Theatre and book reviews by Janice Dempsey
Our poetry group has been known since November 2011 as Pop Up Poetry, a name we inherited by default from another promoter, but we've been feeling for a while now that we'd like to change it to a more imaginative name. Our 2014 Anthology's subtitle is "A Thousand Monkeys with a Thousand Typewriters..." and we're considering changing our name to "Thousand Monkeys". Here's an extract from the foreword to the latest Pop Up Anthology, which will probably be the last we publish under that name:
“If a thousand monkeys with a thousand typewriters typed for an infinite length of time, then eventually they would write the complete works of William Shakespeare ...”
Nobody seems quite sure who first made this remark. In any case, we haven’t had to go to the animal kingdom or use a thousand laptops to collect the text of this anthology. It seems to us that most people have a poem or two in them, and Pop Up Poets is the group that aims to find and enjoy as many people’s poems as we can encourage on to the stage and the page. These poems are far from being the random products of mathematical probability. Personal, honest, crafted with care, or poured joyfully on to the page without inhibition, but never random.
Whatever the name, we'll go on writing, hosting and publishing poems as long as anyone wants to come to our events or contribute to our collections.
I was very pleased to be invited to write another theatre review for Trinity News a week or two ago. This was a very different assignment from the Burnt Out Theatre's afternoon outdoor performance of "Much Ado About Nothing" (my last blog but one).
This time it was "Tonight's the Night" at the New Victoria Theatre in Woking, on 21st July. Being a beginner at the reviewing game, I found this a bit of a test. I had criticisms and when you're given a free ticket (and a glass of interval white wine) you hesitate to bad-mouth the performance. Luckily there were redeeming features for me (though Dónall who came with me didn't agree - his review was pithy and unprintable!)
This is a tribute musical written by Ben Elton using the songs of Rod Stewart. It's been in the West End and is touring the provinces now. If you think of going to see it, you might be interested in my thoughts on the Woking performance, which I'm posting verbatim below. It was accepted by the paper, so I gain confidence.
TONIGHT’S THE NIGHT at the New Victoria Theatre, Woking.
I came away from ”Tonight’s the Night” wishing that I hadn’t had to sit through the first half of this vehicle for Rod Stewart’s songs, but quite glad that I’d done so. The plot line is flimsy and such characterisation as I could discern was thin; this mattered less in the second half when the laborious process of setting up the situation had been done and the cast relaxed into Ben Elton’s preposterous scenario and had fun with it.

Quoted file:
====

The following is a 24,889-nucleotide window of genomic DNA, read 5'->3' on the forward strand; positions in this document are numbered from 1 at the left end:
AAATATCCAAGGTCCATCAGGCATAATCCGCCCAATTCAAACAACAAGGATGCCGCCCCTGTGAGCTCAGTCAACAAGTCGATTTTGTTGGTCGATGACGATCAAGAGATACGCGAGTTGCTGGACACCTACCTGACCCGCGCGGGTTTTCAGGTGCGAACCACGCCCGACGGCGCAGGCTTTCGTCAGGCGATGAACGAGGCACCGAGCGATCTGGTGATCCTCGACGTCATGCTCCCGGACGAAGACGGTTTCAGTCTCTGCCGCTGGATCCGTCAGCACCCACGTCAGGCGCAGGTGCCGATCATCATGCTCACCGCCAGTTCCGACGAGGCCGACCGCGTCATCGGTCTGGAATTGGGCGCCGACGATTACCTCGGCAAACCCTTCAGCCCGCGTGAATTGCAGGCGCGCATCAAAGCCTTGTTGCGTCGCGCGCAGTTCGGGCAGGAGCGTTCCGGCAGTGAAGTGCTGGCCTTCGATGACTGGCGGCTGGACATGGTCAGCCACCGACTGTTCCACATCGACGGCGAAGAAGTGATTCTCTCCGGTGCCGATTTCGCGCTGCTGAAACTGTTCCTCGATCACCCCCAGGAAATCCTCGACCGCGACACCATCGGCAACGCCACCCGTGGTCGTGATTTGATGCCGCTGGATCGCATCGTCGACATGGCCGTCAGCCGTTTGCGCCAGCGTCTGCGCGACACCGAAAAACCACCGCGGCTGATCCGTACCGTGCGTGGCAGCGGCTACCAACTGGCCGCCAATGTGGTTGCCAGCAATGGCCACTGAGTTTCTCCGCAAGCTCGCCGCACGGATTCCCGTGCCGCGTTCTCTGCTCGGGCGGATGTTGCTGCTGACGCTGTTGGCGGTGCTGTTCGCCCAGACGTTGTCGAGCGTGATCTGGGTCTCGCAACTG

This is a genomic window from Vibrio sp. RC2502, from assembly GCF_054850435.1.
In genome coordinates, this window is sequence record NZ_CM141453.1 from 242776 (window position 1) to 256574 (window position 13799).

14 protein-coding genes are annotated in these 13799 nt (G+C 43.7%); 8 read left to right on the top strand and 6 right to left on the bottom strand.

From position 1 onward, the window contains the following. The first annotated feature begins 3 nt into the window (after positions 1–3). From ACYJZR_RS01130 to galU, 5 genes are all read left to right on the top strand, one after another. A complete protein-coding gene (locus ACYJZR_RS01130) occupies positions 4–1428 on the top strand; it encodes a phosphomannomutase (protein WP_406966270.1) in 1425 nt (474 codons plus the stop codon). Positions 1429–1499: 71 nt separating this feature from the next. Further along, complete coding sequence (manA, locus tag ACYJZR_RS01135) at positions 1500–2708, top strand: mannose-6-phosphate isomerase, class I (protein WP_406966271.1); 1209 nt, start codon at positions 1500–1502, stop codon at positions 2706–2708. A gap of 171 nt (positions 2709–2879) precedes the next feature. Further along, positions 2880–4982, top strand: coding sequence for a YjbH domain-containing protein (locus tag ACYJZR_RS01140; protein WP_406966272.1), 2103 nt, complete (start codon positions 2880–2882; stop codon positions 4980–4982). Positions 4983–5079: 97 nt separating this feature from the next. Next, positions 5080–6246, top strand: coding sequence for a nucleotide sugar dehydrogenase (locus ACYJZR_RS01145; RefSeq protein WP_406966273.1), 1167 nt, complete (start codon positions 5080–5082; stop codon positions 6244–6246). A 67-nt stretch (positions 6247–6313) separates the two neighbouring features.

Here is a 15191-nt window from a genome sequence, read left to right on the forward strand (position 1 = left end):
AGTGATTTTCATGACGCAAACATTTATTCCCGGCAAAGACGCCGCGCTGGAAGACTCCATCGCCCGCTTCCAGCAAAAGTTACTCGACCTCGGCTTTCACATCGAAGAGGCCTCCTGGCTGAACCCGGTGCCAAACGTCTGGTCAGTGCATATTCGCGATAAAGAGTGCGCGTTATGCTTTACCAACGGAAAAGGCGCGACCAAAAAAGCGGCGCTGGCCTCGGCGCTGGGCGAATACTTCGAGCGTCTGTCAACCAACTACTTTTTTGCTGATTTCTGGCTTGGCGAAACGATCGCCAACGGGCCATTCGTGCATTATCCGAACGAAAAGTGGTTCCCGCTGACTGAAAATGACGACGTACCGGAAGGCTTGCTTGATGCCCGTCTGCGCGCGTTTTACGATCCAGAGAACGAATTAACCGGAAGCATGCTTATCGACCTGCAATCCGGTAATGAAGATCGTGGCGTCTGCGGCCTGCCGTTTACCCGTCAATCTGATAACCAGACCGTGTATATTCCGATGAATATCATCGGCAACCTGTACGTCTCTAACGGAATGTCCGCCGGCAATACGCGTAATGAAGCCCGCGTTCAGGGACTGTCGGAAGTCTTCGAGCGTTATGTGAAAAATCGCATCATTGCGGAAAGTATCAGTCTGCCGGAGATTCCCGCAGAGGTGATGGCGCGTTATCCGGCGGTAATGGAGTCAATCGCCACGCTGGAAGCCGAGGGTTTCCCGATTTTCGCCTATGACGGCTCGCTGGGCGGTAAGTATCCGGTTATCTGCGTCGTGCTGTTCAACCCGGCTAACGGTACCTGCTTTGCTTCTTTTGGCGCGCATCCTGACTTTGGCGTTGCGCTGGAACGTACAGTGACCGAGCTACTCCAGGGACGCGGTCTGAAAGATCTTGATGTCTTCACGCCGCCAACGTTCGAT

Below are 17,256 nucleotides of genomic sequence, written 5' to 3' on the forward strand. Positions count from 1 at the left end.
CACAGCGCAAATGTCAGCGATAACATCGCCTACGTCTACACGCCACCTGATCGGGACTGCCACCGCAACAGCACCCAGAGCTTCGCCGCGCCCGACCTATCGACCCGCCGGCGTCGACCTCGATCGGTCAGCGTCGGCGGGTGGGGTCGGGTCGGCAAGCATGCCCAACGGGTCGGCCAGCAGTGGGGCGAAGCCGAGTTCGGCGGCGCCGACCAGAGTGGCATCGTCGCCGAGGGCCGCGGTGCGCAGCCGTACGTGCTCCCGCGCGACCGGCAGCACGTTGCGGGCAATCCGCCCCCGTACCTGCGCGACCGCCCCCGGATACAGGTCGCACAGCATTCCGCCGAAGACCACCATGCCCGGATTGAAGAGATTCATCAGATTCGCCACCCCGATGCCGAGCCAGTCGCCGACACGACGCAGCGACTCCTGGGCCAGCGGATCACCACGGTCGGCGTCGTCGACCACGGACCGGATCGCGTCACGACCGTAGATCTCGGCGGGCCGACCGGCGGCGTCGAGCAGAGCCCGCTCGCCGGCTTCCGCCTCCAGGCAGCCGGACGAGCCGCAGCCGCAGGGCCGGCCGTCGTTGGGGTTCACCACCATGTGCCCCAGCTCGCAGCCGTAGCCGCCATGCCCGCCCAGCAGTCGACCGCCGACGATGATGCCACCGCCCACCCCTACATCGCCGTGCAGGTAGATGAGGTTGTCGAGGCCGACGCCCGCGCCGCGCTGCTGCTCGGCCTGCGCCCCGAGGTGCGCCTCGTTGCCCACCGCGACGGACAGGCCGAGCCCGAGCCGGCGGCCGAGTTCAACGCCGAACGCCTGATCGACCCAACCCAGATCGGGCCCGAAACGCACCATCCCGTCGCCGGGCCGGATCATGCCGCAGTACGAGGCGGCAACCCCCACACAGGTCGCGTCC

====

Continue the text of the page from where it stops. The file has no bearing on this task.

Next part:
The idea is this: Stu (Ben Heathcote / Craig Mather), a weak nerdy victim with a crush on a nice girl, Mary (Jenna Lee-James), who also fancies him, is visited by a rather tacky female Satan (Tiffany Graves) who gives him the chance to exchange his immortal soul for the soul, heart and balls of Rod Stewart. Stu’s subsequently transformed persona is a shallow, womanising, charismatic stud with musical talent and great energy. In this role Stu invites Mary to commit herself to him, and she accepts, even when she can see that he will cheat on her.
We also meet Dee Dee (Rosie Heath), Mary’s friend, and Rocky (Andy Rees), Stu’s friend, in the garage where they all work (cue the first song, “Gasoline Alley”). A succession of love triangles links Mary and Rocky (who loves Mary) and Rocky and Dee Dee (who loves Rocky). Then there’s Baby Jane Golden (Tiffany Graves again), the rock chick who has promoted Rod Stewart but now finds him changed since he has acquired Stu’s sensitive, vulnerable soul: now she “loves” and wants to promote Stu instead. And there’s Stoner, played by Ricky Rojas as a rather lovable buffoonish caricature of Mick Jagger. Add a team of dancers performing moves reminiscent of a keep-fit class in spangles, a lot of over-miked singing, harsh pseudo-American accents and insensitive renderings of several of Rod Stewart’s songs, and you have the first act.
Now for the good news: beautiful, sensitive, passionate singing by Jenna Lee-James (“Lost in You”) and especially by Rosie Heath (“What am I Gonna Do?” and “Every Beat of My Heart”); relaxed clowning by Ricky Rojas; lively, energetic performances by the two actors playing Stu, lovely lighting and a brilliant transformation scene in the second act; and a great finale that had the whole audience (even me) singing and swaying and loving the original Rod Stewart magic.
Rating: *** (3 stars)